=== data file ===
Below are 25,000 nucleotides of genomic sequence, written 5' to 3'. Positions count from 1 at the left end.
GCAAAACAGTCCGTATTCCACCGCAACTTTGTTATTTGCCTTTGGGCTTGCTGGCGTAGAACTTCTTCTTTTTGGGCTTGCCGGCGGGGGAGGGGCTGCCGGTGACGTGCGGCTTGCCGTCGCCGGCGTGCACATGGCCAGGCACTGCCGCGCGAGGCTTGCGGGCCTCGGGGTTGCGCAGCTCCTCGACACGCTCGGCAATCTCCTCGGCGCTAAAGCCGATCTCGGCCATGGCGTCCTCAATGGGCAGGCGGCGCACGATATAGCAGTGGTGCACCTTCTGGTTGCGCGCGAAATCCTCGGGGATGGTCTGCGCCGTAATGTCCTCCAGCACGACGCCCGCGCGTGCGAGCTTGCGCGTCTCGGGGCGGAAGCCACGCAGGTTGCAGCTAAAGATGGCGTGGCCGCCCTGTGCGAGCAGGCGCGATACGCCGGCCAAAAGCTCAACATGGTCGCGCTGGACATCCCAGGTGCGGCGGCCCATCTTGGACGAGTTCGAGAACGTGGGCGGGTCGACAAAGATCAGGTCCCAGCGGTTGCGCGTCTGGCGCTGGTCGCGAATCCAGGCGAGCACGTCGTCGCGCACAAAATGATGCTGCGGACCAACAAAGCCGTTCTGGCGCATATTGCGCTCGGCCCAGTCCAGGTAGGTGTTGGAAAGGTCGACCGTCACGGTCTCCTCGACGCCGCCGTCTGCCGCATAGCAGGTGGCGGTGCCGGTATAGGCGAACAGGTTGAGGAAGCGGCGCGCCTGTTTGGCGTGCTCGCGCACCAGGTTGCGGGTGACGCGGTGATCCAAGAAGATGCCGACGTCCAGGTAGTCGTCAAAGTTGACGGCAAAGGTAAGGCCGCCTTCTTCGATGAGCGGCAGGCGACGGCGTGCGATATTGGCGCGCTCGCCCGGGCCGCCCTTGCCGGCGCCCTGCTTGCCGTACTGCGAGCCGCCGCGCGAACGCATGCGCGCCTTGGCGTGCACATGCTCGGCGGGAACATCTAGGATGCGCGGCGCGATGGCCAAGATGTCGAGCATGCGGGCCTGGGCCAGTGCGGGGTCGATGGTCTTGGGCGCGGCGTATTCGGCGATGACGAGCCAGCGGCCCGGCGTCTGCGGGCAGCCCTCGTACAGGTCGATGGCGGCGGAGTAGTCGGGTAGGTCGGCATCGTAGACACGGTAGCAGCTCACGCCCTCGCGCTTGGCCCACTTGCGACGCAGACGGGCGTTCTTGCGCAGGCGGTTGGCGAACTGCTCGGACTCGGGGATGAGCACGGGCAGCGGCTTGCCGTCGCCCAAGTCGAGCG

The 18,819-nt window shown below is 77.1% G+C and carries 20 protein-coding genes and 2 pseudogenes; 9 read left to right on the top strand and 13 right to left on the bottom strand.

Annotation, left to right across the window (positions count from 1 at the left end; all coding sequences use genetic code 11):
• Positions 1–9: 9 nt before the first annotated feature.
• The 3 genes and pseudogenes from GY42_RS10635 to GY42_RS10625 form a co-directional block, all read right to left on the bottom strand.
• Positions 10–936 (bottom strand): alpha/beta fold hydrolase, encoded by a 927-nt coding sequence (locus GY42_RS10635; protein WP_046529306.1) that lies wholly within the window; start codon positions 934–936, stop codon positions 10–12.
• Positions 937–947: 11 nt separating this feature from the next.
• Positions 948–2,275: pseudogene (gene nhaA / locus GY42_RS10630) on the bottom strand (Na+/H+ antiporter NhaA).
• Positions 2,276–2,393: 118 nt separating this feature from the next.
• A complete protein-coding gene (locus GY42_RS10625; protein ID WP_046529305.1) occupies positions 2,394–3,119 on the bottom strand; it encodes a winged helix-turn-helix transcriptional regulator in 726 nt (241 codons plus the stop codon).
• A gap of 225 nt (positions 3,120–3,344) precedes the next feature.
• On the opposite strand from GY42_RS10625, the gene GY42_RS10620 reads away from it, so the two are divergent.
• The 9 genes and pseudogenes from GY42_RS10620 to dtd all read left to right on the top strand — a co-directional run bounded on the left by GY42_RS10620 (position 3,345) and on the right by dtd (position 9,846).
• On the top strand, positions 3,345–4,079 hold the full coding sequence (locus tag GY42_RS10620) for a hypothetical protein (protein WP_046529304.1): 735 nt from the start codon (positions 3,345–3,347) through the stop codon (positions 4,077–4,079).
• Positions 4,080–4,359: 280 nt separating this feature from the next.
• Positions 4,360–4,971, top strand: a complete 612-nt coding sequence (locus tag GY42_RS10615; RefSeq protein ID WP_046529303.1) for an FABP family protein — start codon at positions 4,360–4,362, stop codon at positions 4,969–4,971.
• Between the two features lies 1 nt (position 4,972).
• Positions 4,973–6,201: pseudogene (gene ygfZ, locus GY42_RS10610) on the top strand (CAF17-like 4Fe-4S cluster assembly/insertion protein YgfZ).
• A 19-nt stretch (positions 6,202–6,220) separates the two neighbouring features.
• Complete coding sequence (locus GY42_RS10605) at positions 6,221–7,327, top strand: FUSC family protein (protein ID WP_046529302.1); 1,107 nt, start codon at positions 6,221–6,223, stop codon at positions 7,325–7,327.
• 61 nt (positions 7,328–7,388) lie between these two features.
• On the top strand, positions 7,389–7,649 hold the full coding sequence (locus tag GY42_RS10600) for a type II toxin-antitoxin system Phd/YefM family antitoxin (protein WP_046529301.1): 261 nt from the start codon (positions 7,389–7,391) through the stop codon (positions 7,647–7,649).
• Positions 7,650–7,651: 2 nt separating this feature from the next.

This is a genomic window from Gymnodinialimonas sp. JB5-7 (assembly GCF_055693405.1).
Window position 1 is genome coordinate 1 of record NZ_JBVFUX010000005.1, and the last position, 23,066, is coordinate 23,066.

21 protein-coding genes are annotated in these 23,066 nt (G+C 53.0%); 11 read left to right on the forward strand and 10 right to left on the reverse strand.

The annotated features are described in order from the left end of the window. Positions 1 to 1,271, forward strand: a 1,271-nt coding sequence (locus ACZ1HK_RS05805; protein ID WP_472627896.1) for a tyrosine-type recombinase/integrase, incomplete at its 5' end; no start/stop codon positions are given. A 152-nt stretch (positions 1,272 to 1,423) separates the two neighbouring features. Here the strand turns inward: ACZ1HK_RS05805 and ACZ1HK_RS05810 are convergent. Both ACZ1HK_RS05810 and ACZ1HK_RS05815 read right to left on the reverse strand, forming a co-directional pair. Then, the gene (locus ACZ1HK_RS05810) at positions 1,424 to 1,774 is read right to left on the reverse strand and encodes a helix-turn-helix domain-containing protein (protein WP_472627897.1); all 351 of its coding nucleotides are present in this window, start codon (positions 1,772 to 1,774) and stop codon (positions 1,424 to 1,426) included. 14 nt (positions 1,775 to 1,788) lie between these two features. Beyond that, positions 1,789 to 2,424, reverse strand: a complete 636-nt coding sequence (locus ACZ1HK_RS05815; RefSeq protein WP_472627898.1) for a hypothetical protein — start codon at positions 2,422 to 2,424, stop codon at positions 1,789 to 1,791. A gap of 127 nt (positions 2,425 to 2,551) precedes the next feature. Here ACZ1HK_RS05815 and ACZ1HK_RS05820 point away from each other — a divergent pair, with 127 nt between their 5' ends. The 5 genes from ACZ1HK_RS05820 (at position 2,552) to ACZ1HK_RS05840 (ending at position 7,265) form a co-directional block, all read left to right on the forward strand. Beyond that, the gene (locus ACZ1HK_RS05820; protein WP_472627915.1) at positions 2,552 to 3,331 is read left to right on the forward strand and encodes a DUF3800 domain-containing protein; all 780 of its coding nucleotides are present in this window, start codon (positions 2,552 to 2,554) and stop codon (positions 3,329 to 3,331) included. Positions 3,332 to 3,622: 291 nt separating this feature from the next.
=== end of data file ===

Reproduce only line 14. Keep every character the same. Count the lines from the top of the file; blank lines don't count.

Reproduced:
• The 9 genes and pseudogenes from GY42_RS10620 to dtd all read left to right on the top strand — a co-directional run bounded on the left by GY42_RS10620 (position 3,345) and on the right by dtd (position 9,846).